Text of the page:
Monday, 16 November 2009

Why I am not a food blogger

I’m one of the fortunate people on the planet who lives to eat. I visit friends I have not seen in 18 months and am immediately presented with a list of meals that they wish me to make for them, my reciprocal requests having already been relayed by telephone some weeks previously. My travels, trips and holidays generally revolve around eating and my answer to many a stunned questioner about whether I think about anything that isn’t food is invariably, “Well there is wine.”
However in the past few weeks I have been asked another food-related question by some Londoners. “Why don’t you become a food blogger?” There are a plethora of food bloggers in this city all reviewing restaurants and various food products taking photos, uploading them reviewing places and products, so why not become another one?
These blogs range from the virtually unreadable to Proustain prose. Actually far more entertaining than Proust (has anyone ever managed to read Proust’s entire oevre AND have a full time job?); many give more reliable views on food than the national newspapers while also covering a larger geographical range than Mr Gill’s West London.
The best of them all is the above linked Dos Hermanos and one look at that will also make clear my lack of desire to take food blogging on. To be good at it you need to as they say ‘Go everywhere and eat everything’. To be a good London food blogger you have to go be able to go to lots of restaurants regularly and have your finger on the pulse on what celeb chefs, non celeb chefs and the restaurant world of London is doing. This requires a sizeable disposable income, far larger than the one as I posses, as well as a near heroic level of stoicism. While constantly eating in new restaurants might sound like great fun and would be in Madrid, Barcelona, or Luxembourg; in London this can be fraught with difficulties. There is way too much fame chasing for most restaurants in this city to actually be up to much food wise, at least within my budget. They have PRs, gimics, fusions, themes and concepts. I just want some good fresh food properly made with some care and attention. That does not seem to be a particularly popular concept at the moment.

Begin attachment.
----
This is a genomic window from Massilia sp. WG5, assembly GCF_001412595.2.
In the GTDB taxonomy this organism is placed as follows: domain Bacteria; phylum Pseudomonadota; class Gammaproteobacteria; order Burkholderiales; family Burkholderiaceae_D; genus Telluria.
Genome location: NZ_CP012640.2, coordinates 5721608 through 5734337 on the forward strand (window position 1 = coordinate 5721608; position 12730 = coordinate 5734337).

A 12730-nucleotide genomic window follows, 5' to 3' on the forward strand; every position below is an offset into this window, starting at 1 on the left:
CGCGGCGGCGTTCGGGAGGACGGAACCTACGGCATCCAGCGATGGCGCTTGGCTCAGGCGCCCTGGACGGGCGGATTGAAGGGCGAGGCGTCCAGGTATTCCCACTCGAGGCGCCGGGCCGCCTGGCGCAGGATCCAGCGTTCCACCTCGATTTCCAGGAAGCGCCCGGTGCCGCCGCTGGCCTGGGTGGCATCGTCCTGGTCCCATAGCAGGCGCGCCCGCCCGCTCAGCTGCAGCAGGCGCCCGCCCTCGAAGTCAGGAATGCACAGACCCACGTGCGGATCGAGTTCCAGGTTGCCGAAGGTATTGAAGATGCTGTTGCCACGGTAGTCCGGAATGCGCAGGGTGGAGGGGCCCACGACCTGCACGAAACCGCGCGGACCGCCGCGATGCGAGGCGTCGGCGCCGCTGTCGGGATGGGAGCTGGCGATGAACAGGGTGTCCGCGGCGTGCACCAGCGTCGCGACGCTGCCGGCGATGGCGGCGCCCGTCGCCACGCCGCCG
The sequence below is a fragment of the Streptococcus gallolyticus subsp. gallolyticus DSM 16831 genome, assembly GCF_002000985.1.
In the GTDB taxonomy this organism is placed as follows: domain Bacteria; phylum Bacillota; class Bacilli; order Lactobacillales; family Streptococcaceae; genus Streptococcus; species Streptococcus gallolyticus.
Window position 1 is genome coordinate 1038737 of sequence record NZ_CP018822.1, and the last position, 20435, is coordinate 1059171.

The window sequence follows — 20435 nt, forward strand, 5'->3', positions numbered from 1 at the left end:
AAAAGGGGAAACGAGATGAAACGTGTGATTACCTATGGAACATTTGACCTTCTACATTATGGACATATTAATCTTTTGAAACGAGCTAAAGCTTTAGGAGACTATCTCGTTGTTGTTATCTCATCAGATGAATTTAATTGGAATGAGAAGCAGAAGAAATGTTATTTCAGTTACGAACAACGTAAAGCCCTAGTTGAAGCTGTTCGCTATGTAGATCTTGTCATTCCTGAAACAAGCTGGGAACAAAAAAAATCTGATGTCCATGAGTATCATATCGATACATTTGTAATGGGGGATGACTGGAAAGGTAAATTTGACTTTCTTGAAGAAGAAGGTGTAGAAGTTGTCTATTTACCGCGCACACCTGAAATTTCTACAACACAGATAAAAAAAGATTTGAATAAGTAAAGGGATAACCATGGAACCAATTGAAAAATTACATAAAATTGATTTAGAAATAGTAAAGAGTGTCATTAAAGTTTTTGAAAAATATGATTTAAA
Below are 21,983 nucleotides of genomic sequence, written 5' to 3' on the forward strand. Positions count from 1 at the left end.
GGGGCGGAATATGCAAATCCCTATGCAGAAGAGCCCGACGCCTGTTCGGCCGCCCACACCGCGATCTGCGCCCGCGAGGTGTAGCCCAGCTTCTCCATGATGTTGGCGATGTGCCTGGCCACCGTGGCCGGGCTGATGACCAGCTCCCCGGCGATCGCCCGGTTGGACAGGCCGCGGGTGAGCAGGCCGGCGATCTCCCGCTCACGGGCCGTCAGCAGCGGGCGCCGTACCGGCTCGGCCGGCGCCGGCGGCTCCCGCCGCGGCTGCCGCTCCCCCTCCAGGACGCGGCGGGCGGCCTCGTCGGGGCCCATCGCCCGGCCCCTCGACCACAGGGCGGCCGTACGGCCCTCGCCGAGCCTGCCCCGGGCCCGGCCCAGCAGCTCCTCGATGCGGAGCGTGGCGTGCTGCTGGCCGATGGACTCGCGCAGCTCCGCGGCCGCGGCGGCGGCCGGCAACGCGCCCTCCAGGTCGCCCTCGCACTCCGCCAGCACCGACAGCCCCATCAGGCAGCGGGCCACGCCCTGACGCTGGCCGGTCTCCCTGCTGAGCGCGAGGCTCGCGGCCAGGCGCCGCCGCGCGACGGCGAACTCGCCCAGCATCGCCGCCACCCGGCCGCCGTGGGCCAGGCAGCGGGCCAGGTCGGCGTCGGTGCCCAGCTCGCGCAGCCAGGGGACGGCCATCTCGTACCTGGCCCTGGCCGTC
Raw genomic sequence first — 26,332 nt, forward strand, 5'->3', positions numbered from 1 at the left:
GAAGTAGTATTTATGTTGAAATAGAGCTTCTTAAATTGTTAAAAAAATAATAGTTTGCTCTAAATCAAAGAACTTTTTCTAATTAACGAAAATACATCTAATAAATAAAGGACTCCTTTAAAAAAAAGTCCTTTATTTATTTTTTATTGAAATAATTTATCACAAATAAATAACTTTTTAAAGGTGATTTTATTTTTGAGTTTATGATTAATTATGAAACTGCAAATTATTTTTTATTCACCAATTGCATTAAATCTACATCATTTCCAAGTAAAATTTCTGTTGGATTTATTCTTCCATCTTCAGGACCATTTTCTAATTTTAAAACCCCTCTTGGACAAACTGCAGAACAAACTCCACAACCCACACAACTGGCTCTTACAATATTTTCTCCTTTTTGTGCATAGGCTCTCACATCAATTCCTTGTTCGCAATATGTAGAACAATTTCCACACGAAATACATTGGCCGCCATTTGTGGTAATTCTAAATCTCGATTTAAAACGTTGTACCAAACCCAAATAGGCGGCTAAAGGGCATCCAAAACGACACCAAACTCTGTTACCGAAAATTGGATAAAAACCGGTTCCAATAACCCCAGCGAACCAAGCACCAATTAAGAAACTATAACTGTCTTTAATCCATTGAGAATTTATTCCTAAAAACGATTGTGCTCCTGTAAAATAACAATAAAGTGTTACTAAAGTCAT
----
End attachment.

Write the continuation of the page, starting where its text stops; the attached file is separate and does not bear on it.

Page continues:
The places that are good are often heavily oversubscribed as well as over-hyped. You don’t need my opinion on it around 3 to 6 months after everyone else. And sometimes I don’t want to ruin my evening out by making notes on sub-standard food.
About a week ago I went out with a couple of friends to that frightening popular combination of pub with a Thai restaurant at the back. I was there principally to catch up with them after a few months and they suggested the place. The combination itself sounded pretty awful and I set my expectations suitably low so I wasn’t too disappointed. Despite my vegetables being undercooked, my duck slices drier than an Arabs sandal and the sauce just thrown in at the end, my food was edible (well I hadn’t had any lunch) and I had a pleasant evening chatting with my friends. I did not want to focus on the food. I know, how can you not focus on the food when you are in a restaurant? Answer; practice and a lot of it.